Aquilini group a part-owner of Willingdon lands

The Willingdon lands, site of the Maples Adolescent Treatment Centre, have been sold. - MARIO BARTEL/NEWSLEADER
The Willingdon lands, site of the Maples Adolescent Treatment Centre, have been sold.

Add the Aquilini Investment Group to the list of new owners of the Willingdon lands in Burnaby.

The Tsleil-Waututh and the Musqueam First Nations were announced late last month as the purchasers of the 16 hectare (40-acre) property at Willingdon and Canada Way, across from BCIT.

The sale is part of a move by the provincial government to sell off surplus land to help balance its budget. Despite the City of Burnaby's own attempts to purchase it, the First Nations were given first dibs on the property, which they bought for $57.9 million, its assessed market value.

Last week, the First Nations announced they are in a joint-partnership with the Aquilini group in the land's purchase and development, with each party owning one-third.

"It's still very, very, early days," said Brennan Cook, Aquilini group vice-president of acquisitions and development, of the plans for the property.

"We'll be working with the city to realize what their vision is. Hopefully we can do something that benefits everybody."

Offices and agencies such as the Burnaby Centre for Addictions and the Maples Adolescent Treatment Centre currently operate out of the property. The provincial government will continue to lease the land for three years to give it time to relocate the programs elsewhere.

Those leases are on a "substantial portion of the site," Cook said. "So nothing is going to be happening on the site immediately."

He said the Aquilini group has existing business relationships with both First Nations. It is currently in a partnership with the Tsleil-Waututh to develop 25 acres of their reserve lands in North Vancouver, while it has built homes and  a new community centre on the Musqueam reserve.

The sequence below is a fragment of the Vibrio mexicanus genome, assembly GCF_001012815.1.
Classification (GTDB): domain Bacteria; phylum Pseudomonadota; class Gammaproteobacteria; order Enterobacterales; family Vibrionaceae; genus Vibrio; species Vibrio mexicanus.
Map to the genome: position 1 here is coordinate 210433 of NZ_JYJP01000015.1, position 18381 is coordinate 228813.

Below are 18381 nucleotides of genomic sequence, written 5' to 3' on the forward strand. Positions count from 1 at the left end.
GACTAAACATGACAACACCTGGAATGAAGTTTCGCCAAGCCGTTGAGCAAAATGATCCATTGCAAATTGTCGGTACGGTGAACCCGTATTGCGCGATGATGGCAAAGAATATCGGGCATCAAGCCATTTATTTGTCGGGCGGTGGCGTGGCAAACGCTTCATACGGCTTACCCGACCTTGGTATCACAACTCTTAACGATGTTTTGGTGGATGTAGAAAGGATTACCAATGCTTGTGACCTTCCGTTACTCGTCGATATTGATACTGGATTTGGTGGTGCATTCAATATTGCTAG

"When they approached us after the province had approached them, we looked at it and decided a partnership with those two nations would be a great thing to undertake," Cook said. "We're quite excited about it."

“We believe that by partnering with successful business people we can develop First Nation economic opportunities in the traditional territories of the Coast Salish,” said Musqueam Chief Wayne Sparrow.

The Musqueam, Tsleil-Waututh and Squamish First Nations signed a historic protocol agreement last month that sets out how they will share the benefits of land equally within their territories, said a press release.

“We are all family, our ancestors used to live on these lands together with no city lines or boundaries,” said Tsleil-Waututh Chief Maureen Thomas. “We will continue to work together to share our traditional territories and to ensure all our partners see the benefit of working together as one.”

Burnaby Mayor Derek Corrigan said he was aware the Aquilini group was a partner both before and after the Willingdon lands were purchased.

"At this point [the partnership is] a developer who will come in to work with the city and attempt to advance their proposal and attempt to make as much money as they can off the property … And we'll ensure that the goals of the city are met and the city achieves benefits out of that property."

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